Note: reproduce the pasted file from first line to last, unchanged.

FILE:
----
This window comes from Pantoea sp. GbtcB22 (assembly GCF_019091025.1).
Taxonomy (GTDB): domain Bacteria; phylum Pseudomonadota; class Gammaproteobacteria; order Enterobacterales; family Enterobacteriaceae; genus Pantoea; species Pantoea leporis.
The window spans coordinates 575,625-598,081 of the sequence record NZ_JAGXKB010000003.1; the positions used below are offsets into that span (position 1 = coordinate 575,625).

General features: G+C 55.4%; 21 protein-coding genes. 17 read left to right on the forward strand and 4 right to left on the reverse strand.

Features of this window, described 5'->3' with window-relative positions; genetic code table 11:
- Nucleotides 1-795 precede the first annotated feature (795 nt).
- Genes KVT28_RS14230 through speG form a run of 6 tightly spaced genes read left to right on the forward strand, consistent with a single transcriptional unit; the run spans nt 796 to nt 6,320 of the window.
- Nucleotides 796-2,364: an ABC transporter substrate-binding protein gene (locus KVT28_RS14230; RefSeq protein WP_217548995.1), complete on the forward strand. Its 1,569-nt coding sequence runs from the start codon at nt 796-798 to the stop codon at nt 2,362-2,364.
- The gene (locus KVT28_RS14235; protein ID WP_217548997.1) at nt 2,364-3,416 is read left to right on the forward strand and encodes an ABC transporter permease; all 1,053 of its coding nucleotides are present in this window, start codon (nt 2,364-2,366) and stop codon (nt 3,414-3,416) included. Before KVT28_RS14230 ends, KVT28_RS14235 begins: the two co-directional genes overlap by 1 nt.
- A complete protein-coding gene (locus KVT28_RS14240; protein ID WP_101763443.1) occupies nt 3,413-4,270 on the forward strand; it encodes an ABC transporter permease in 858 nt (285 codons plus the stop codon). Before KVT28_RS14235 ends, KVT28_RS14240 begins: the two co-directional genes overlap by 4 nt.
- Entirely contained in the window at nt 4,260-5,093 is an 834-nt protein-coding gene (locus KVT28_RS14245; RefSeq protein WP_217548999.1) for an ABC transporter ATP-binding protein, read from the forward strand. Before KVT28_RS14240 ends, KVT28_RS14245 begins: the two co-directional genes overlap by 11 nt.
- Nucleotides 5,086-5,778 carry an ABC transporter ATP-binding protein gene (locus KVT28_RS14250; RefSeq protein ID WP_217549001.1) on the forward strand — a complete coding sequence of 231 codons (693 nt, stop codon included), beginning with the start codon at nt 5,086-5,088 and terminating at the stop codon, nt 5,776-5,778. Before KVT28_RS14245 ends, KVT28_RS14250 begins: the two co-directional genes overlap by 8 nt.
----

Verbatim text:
This window comes from Pantoea sp. GbtcB22 (assembly GCF_019091025.1).
Taxonomy (GTDB): domain Bacteria; phylum Pseudomonadota; class Gammaproteobacteria; order Enterobacterales; family Enterobacteriaceae; genus Pantoea; species Pantoea leporis.
The window spans coordinates 575,625-598,081 of the sequence record NZ_JAGXKB010000003.1; the positions used below are offsets into that span (position 1 = coordinate 575,625).

General features: G+C 55.4%; 21 protein-coding genes. 17 read left to right on the forward strand and 4 right to left on the reverse strand.

Features of this window, described 5'->3' with window-relative positions; genetic code table 11:
- Nucleotides 1-795 precede the first annotated feature (795 nt).
- Genes KVT28_RS14230 through speG form a run of 6 tightly spaced genes read left to right on the forward strand, consistent with a single transcriptional unit; the run spans nt 796 to nt 6,320 of the window.
- Nucleotides 796-2,364: an ABC transporter substrate-binding protein gene (locus KVT28_RS14230; RefSeq protein WP_217548995.1), complete on the forward strand. Its 1,569-nt coding sequence runs from the start codon at nt 796-798 to the stop codon at nt 2,362-2,364.
- The gene (locus KVT28_RS14235; protein ID WP_217548997.1) at nt 2,364-3,416 is read left to right on the forward strand and encodes an ABC transporter permease; all 1,053 of its coding nucleotides are present in this window, start codon (nt 2,364-2,366) and stop codon (nt 3,414-3,416) included. Before KVT28_RS14230 ends, KVT28_RS14235 begins: the two co-directional genes overlap by 1 nt.
- A complete protein-coding gene (locus KVT28_RS14240; protein ID WP_101763443.1) occupies nt 3,413-4,270 on the forward strand; it encodes an ABC transporter permease in 858 nt (285 codons plus the stop codon). Before KVT28_RS14235 ends, KVT28_RS14240 begins: the two co-directional genes overlap by 4 nt.
- Entirely contained in the window at nt 4,260-5,093 is an 834-nt protein-coding gene (locus KVT28_RS14245; RefSeq protein WP_217548999.1) for an ABC transporter ATP-binding protein, read from the forward strand. Before KVT28_RS14240 ends, KVT28_RS14245 begins: the two co-directional genes overlap by 11 nt.
- Nucleotides 5,086-5,778 carry an ABC transporter ATP-binding protein gene (locus KVT28_RS14250; RefSeq protein ID WP_217549001.1) on the forward strand — a complete coding sequence of 231 codons (693 nt, stop codon included), beginning with the start codon at nt 5,086-5,088 and terminating at the stop codon, nt 5,776-5,778. Before KVT28_RS14245 ends, KVT28_RS14250 begins: the two co-directional genes overlap by 8 nt.